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Fed lifts rates for fourth time this year
Updated: 2004-11-11 07:57

The Federal Reserve on Wednesday nudged U.S. interest rates up a quarter percentage point for the fourth time this year, citing healthier job markets and indicating it will press on with a rate-rise campaign.

Federal Reserve chairman Alan Greenspan. US Federal Reserve policymakers, heartened by a burst in new jobs in October, raised key short-term interest rates for the fourth time in a row. [AFP]
"Output appears to be growing at a moderate pace despite the rise in energy prices, and labor market conditions have improved," the policy-setting Federal Open Market Committee said in a statement announcing its decision.

The unanimous vote by the panel moves the benchmark federal funds rate -- which affects credit costs throughout the economy -- to 2 percent from 1.75 percent.

The Fed began to lift short-term credit costs in June from a rock-bottom 1 percent and said on Wednesday it expected to be able to keep on a "measured" course that has seen it raise rates at each of its past four meetings. With the economy showing signs of improvement, the central bank is widely expected to do so again at the next meeting on Dec. 14.

"With underlying inflation expected to be relatively low, the committee believes that policy accommodation can be removed at a pace that is likely to be measured," the FOMC said, using the coded language it employs to foreshadow small but steady rate increases.

That FOMC statement largely echoed the previous one on Sept. 21.

"The key point is the obvious, which is not much has changed," said economist Stephen Stanley of RBS Greenwich Capital in Greenwich, Connecticut. "As a result ... it supports our feeling they will move again in December. There's no signal here of a change in their stance."

A Reuters poll of Wall Street top economists conducted after the Fed meeting found 13 of 20 dealers expect another increase on Dec. 14, when policy-makers meet again.

The latest hike follows Friday's Labor Department report, which showed a surprisingly large increase of 337,000 jobs last month, a reassuring indication of the economy's vigor.

The Federal Reserve raised U.S. interest rates on November 10, 2004 for a fourth time this year by a quarter percentage point, citing brightening job markets that likely mean more increases lie ahead. The unanimous decision by the U.S. central bank's policy-setting Federal Open Market Committee moves the benchmark federal funds rate -- which affects credit costs throughout the economy -- to 2 percent from 1.75 percent. [Reuters]
The Fed also boosted the largely symbolic discount rate to 3 percent and underlined it still considered rates to be low enough to encourage borrowing and spending.

"The committee believes that, even after this action, the stance of monetary policy remains accommodative and, coupled with robust underlying growth in productivity, is providing ongoing support to economic activity," it said.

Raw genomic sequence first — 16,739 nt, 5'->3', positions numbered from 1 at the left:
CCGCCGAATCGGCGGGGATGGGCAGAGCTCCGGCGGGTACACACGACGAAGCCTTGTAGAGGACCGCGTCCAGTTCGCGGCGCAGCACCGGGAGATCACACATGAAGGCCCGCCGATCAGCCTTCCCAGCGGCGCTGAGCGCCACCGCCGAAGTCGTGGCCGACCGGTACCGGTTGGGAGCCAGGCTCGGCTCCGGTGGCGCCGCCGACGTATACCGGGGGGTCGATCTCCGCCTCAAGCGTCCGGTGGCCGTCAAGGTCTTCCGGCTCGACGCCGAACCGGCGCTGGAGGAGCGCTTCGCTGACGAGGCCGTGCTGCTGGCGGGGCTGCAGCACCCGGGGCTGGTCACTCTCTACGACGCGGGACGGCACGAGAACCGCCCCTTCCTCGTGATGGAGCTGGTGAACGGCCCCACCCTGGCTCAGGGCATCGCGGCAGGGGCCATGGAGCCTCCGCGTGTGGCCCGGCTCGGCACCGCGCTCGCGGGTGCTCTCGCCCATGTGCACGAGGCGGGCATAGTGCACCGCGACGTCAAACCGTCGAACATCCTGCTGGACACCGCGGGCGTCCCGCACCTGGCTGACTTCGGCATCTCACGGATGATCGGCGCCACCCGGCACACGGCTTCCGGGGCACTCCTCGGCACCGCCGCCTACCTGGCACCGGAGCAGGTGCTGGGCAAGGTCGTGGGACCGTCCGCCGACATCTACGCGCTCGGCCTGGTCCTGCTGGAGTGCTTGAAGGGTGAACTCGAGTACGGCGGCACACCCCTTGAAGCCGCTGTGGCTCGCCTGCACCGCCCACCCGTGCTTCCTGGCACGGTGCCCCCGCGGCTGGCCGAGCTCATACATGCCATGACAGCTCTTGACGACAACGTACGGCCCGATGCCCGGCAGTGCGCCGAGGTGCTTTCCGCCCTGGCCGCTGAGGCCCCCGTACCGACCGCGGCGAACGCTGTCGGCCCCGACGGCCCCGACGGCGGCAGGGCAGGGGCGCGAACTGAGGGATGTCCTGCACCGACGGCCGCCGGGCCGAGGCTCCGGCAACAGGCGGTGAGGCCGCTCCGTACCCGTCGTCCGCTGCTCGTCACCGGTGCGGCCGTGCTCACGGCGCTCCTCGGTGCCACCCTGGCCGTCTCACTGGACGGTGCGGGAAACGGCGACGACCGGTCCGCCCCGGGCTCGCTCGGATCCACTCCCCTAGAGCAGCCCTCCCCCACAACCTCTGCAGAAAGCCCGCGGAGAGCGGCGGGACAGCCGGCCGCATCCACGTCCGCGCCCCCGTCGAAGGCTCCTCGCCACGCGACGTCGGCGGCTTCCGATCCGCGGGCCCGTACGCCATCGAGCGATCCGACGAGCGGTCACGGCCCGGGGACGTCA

Treasury bond prices fell after the Fed move, largely on the implication the rate-rise cycle will continue.

Stock prices rose initially on the promise of "measured" or modest rate increases, but the blue chip Dow Jones industrial average and technology-laden Nasdaq composite index slid into negative territory by the close.


The Fed has indicated it still wants to remove some of the exceptional degree of stimulus it applied by bringing the rate down to a 46-year low before the current round of hikes began.

Exactly what constitutes a normal or "neutral" fed funds rate -- one that neither hinders growth nor fosters inflation -- is unclear, though economists believe it lies about 2 percentage points above prevailing inflation. That implies a rate around 3-1/2 percent to 4-1/2 percent and means the Fed has some room to go.

Several promising recent indicators suggest the recovery has gained enough pace to cope with stiffer rates while a higher level would also offer the Fed a safety margin should it need to lower rates to spur activity.

Retail sales surged an unexpectedly large 1.5 percent in September, showing crucial consumer spending is still growing, while the nation's goods and services trade deficit narrowed in September on record exports.

The chief negative for the outlook is lofty oil prices, which topped $55 a barrel last month and hovered near $48 on Wednesday and are sure to mean punishing bills for consumers with the winter heating season just beginning.

Currency markets were watching the Fed meeting keenly, trying to gauge whether higher U.S. rates will ease pressure on the beleaguered dollar, which touched a record low earlier on Wednesday against the euro.

It managed a modest gain after the rate rise but traders said the respite was likely to prove short-lived given the big U.S. trade and budget deficits.

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